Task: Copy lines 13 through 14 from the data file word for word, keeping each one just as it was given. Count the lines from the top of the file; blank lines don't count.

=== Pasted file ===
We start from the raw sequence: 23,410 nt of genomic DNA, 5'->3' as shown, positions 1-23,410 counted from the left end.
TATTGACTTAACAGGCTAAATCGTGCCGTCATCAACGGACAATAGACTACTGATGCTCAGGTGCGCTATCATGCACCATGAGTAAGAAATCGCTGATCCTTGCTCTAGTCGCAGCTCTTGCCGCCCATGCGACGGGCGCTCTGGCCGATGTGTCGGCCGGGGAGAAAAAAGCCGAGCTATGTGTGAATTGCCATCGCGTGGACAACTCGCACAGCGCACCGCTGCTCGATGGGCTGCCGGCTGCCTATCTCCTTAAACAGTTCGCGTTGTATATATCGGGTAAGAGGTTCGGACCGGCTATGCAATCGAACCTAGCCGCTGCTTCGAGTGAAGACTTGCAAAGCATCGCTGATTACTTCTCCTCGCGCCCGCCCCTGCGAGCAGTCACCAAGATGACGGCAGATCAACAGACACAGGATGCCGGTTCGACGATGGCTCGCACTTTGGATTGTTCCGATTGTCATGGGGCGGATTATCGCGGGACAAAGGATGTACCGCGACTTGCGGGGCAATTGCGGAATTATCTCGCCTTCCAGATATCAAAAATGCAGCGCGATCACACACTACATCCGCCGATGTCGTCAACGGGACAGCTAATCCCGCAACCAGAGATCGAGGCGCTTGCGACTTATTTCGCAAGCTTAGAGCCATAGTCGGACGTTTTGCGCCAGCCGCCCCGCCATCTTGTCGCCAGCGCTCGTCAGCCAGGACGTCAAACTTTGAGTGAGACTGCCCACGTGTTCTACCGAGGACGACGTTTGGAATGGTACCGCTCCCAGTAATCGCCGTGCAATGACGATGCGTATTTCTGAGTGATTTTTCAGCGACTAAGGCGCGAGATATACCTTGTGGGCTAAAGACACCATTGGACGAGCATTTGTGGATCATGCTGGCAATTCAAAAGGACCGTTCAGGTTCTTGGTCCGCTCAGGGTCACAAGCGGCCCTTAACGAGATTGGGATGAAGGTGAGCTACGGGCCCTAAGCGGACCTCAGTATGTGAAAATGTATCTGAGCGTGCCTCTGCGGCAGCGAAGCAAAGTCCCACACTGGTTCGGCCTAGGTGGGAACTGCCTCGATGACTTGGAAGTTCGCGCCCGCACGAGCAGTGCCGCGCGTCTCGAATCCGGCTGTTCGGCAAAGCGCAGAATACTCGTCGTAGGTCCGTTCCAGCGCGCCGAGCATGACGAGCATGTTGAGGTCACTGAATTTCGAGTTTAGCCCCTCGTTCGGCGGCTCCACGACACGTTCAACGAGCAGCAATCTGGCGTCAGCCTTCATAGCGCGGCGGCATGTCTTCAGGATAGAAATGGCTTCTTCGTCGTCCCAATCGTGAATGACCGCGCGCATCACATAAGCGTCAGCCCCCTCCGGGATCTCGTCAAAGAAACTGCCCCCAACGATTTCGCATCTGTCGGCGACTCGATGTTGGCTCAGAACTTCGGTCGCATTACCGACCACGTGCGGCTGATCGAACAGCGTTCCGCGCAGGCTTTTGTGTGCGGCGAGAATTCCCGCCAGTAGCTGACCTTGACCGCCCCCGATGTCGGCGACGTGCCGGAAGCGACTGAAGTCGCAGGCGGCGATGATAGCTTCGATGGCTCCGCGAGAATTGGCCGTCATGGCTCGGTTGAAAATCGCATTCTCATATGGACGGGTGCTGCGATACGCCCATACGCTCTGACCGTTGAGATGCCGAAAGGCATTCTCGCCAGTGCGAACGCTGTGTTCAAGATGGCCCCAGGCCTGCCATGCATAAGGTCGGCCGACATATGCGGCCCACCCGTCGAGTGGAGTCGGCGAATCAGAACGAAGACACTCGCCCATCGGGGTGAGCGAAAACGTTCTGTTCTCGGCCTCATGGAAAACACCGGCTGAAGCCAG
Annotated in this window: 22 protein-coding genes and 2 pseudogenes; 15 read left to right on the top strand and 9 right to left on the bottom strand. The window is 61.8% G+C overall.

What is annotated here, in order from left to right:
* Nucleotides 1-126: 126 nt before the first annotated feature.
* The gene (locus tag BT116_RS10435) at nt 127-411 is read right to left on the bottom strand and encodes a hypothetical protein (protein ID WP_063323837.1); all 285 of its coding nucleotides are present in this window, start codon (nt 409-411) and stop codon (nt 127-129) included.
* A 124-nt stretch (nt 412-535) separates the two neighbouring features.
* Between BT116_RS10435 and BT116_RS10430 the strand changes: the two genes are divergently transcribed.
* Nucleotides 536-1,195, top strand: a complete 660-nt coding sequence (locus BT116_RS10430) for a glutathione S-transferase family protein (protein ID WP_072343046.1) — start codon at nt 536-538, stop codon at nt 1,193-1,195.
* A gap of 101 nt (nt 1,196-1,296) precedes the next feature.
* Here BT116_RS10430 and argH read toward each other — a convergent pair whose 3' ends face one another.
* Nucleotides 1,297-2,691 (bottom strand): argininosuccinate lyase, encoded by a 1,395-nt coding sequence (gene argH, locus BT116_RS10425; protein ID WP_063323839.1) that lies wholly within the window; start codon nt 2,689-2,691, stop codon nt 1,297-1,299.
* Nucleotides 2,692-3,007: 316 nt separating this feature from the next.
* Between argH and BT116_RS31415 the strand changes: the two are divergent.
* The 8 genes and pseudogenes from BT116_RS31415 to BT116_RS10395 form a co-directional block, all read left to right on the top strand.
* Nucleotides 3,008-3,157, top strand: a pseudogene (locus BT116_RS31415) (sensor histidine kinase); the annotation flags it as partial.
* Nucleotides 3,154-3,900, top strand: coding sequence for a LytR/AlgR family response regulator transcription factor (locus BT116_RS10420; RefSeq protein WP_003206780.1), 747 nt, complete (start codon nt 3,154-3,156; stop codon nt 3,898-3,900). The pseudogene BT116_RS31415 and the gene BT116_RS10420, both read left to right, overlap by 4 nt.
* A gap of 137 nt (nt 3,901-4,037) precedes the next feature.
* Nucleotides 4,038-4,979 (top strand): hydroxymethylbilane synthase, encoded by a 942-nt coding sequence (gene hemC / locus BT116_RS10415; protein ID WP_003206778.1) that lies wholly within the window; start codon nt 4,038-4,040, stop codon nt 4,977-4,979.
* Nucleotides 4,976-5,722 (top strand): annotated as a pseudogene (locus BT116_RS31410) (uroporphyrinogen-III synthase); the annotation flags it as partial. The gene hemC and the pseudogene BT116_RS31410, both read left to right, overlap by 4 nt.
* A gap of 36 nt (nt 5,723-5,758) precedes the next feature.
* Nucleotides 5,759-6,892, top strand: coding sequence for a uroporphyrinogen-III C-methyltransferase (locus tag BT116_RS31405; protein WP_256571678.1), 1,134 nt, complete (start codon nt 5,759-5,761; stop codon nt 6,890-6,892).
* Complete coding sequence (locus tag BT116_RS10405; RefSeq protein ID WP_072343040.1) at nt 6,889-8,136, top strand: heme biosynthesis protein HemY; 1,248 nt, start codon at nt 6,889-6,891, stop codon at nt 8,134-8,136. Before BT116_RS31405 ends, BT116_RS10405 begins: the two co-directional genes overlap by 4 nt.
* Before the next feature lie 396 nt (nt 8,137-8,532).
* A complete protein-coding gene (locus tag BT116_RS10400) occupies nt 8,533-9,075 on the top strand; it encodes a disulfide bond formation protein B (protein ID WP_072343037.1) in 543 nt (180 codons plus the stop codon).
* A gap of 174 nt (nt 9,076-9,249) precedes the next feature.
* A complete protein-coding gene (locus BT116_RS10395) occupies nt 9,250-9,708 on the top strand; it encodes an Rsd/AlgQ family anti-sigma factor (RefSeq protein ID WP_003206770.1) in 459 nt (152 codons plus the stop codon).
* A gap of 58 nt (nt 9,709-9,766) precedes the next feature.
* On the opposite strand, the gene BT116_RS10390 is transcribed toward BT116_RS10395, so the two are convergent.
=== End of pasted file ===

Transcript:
* Nucleotides 2,692-3,007: 316 nt separating this feature from the next.
* Between argH and BT116_RS31415 the strand changes: the two are divergent.